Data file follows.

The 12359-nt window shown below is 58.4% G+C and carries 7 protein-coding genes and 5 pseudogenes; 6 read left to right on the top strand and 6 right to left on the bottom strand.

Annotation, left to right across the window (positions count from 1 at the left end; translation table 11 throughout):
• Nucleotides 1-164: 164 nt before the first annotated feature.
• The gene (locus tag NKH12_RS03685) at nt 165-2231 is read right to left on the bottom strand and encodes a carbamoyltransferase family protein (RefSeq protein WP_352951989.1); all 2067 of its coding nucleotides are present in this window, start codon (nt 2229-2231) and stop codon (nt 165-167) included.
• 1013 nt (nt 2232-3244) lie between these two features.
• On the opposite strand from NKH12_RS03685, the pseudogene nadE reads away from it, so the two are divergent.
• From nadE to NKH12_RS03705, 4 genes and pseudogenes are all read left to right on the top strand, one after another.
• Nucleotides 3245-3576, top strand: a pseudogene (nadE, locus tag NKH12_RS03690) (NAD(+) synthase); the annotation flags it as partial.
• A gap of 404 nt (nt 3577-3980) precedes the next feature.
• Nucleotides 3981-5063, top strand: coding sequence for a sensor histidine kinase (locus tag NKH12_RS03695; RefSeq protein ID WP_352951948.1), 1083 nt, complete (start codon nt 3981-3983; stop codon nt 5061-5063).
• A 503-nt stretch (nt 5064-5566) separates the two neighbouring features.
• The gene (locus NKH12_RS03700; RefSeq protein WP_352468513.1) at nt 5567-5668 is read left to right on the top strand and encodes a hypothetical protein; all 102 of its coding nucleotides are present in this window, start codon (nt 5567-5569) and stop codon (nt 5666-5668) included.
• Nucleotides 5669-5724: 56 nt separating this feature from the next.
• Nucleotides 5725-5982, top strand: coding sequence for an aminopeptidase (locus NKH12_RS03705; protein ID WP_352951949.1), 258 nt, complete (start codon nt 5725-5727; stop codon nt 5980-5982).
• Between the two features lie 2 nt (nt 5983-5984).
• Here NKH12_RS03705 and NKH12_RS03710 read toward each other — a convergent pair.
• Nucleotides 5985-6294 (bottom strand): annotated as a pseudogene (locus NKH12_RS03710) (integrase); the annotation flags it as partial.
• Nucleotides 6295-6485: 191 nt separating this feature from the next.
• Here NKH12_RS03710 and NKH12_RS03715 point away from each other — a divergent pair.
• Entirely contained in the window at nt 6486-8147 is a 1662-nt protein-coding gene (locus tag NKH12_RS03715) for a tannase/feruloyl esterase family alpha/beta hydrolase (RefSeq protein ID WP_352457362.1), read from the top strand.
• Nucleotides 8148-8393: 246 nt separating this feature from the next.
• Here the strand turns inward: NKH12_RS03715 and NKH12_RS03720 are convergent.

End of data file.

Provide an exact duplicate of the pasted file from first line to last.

The 12359-nt window shown below is 58.4% G+C and carries 7 protein-coding genes and 5 pseudogenes; 6 read left to right on the top strand and 6 right to left on the bottom strand.

Annotation, left to right across the window (positions count from 1 at the left end; translation table 11 throughout):
• Nucleotides 1-164: 164 nt before the first annotated feature.
• The gene (locus tag NKH12_RS03685) at nt 165-2231 is read right to left on the bottom strand and encodes a carbamoyltransferase family protein (RefSeq protein WP_352951989.1); all 2067 of its coding nucleotides are present in this window, start codon (nt 2229-2231) and stop codon (nt 165-167) included.
• 1013 nt (nt 2232-3244) lie between these two features.
• On the opposite strand from NKH12_RS03685, the pseudogene nadE reads away from it, so the two are divergent.
• From nadE to NKH12_RS03705, 4 genes and pseudogenes are all read left to right on the top strand, one after another.
• Nucleotides 3245-3576, top strand: a pseudogene (nadE, locus tag NKH12_RS03690) (NAD(+) synthase); the annotation flags it as partial.
• A gap of 404 nt (nt 3577-3980) precedes the next feature.
• Nucleotides 3981-5063, top strand: coding sequence for a sensor histidine kinase (locus tag NKH12_RS03695; RefSeq protein ID WP_352951948.1), 1083 nt, complete (start codon nt 3981-3983; stop codon nt 5061-5063).
• A 503-nt stretch (nt 5064-5566) separates the two neighbouring features.
• The gene (locus NKH12_RS03700; RefSeq protein WP_352468513.1) at nt 5567-5668 is read left to right on the top strand and encodes a hypothetical protein; all 102 of its coding nucleotides are present in this window, start codon (nt 5567-5569) and stop codon (nt 5666-5668) included.
• Nucleotides 5669-5724: 56 nt separating this feature from the next.
• Nucleotides 5725-5982, top strand: coding sequence for an aminopeptidase (locus NKH12_RS03705; protein ID WP_352951949.1), 258 nt, complete (start codon nt 5725-5727; stop codon nt 5980-5982).
• Between the two features lie 2 nt (nt 5983-5984).
• Here NKH12_RS03705 and NKH12_RS03710 read toward each other — a convergent pair.
• Nucleotides 5985-6294 (bottom strand): annotated as a pseudogene (locus NKH12_RS03710) (integrase); the annotation flags it as partial.
• Nucleotides 6295-6485: 191 nt separating this feature from the next.
• Here NKH12_RS03710 and NKH12_RS03715 point away from each other — a divergent pair.
• Entirely contained in the window at nt 6486-8147 is a 1662-nt protein-coding gene (locus tag NKH12_RS03715) for a tannase/feruloyl esterase family alpha/beta hydrolase (RefSeq protein ID WP_352457362.1), read from the top strand.
• Nucleotides 8148-8393: 246 nt separating this feature from the next.
• Here the strand turns inward: NKH12_RS03715 and NKH12_RS03720 are convergent.